The big and small ends of politics

It’s the big end of politics that matters to people. It is the small end of politics that is usually engaging. So with the past fortnight. At the small end have been Colin Craig and David Smol. At the big … Continue reading

Is NZ still actually a “good global citizen”?

A speech last Wednesday by Michael Woodhouse had a poignant relevance to a landmark conference at Otago University this weekend and New Zealand’s leading United Nations role in July. Woodhouse, who is Minister of Immigration, was marking world refugee day. … Continue reading

Reserve Bank to you: pay more for what you buy

The Reserve Bank last week joined the global pack. If the world’s big central banks are lax, what choice does Graeme Wheeler have in this tiny backwater? And Bill English has shown no interest in lightening his load. Back in … Continue reading

Global citizens in a world of disorder

Comments to the Wairarapa branch of the Institute of International Affairs, 9 June 2015 The world is in a disorderly phase. This is driven in part by geopolitical and geo-economic events, including the mass movement of people, and in part … Continue reading

The modern relevance of an 800-year-old charter

Sport is business. Business is money. Big sport is big money. World soccer bosses have been playing the game — just as “athletes” take drugs and cricketers help bettors. The payoff for the public is big circuses. And not many … Continue reading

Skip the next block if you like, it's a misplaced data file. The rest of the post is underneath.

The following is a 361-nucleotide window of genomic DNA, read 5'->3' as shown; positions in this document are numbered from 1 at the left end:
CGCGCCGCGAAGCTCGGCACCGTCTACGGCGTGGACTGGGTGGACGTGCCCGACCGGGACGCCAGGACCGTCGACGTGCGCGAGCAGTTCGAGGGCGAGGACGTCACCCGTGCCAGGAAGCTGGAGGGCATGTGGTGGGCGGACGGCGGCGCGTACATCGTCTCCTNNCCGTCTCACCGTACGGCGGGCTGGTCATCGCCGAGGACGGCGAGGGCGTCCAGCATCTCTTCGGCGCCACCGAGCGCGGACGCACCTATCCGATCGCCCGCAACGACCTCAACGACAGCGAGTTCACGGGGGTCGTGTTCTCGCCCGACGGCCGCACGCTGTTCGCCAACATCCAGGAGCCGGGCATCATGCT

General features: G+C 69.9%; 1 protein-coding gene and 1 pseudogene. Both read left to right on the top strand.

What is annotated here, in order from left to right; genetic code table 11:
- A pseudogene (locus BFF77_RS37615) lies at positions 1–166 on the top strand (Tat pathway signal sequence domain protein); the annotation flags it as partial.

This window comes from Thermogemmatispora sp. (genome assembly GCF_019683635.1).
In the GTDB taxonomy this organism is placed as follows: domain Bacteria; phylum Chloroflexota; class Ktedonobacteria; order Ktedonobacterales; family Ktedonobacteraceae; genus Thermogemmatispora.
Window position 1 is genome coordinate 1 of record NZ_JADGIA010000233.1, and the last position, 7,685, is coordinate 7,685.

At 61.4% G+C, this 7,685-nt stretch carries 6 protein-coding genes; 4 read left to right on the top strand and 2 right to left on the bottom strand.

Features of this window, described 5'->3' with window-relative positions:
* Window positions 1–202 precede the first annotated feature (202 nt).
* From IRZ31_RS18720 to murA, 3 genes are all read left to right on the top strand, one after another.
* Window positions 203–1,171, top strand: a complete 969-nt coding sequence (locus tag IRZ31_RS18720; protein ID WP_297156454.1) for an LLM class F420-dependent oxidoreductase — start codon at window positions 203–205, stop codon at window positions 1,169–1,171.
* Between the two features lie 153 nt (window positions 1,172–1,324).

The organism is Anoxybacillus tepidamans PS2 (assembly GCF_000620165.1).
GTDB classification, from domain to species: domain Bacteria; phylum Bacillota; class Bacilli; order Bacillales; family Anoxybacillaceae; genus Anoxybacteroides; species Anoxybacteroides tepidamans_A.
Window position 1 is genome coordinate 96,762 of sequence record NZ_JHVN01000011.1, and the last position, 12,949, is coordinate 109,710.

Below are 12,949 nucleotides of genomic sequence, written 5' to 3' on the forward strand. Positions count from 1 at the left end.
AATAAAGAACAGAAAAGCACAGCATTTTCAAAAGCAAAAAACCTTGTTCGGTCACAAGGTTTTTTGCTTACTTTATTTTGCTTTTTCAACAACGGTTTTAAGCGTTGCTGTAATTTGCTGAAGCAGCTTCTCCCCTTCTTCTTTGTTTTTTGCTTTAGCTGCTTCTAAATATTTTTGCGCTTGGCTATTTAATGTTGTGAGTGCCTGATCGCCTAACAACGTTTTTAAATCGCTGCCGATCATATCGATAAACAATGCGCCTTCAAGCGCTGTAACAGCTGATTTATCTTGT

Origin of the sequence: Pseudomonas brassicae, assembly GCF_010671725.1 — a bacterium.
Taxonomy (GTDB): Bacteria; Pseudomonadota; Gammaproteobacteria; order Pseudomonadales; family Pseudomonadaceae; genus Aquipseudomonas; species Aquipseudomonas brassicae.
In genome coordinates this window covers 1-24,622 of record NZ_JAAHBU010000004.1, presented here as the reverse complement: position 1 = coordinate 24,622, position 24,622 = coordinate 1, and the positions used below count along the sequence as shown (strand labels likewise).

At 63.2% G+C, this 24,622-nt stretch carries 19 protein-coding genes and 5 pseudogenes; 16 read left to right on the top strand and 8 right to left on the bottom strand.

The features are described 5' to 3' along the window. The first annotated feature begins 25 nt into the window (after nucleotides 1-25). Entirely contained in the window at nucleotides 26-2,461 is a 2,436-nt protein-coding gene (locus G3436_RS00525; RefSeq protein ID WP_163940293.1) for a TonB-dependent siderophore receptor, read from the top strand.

A next-generation leader focused long-term

Kevin Hague typecast himself out of a future-maker role for the Greens when he called James Shaw a “metrosexual”, a word from a past era. Shaw said he was “not even sure what that means”. Shaw is 42. He is … Continue reading

When a levy isn’t a tax and Greens aren’t green

Bill English has a degree in English, which should have inculcated respect for correct word use — if he hadn’t become a politician, a breed which bends language for good and ill. So in claiming not to break an election … Continue reading

Children and steady-as-you-go – but how steady?

There are three political dimensions to the budget’s star “children in hardship” item. One is John Key’s ownership. That fits his protestations of concern about disadvantaged children — though action has been slow coming. He made his pile in finance. … Continue reading

Customer-driven flexibility underlies the budget

Who said: “The public service is a bit too responsive to politicians”? A lofty academic? A public servant bemoaning servile bosses? It was Bill English last week. Set aside that usually ministers complain public servants are not responsive — servile … Continue reading

National symbols and brands for the future

Where do the flag, water policy and climate change action meet? Where do they not meet? And what have they got to do with the budget? Start with the flag. It is a symbol. It says we are South Britain, … Continue reading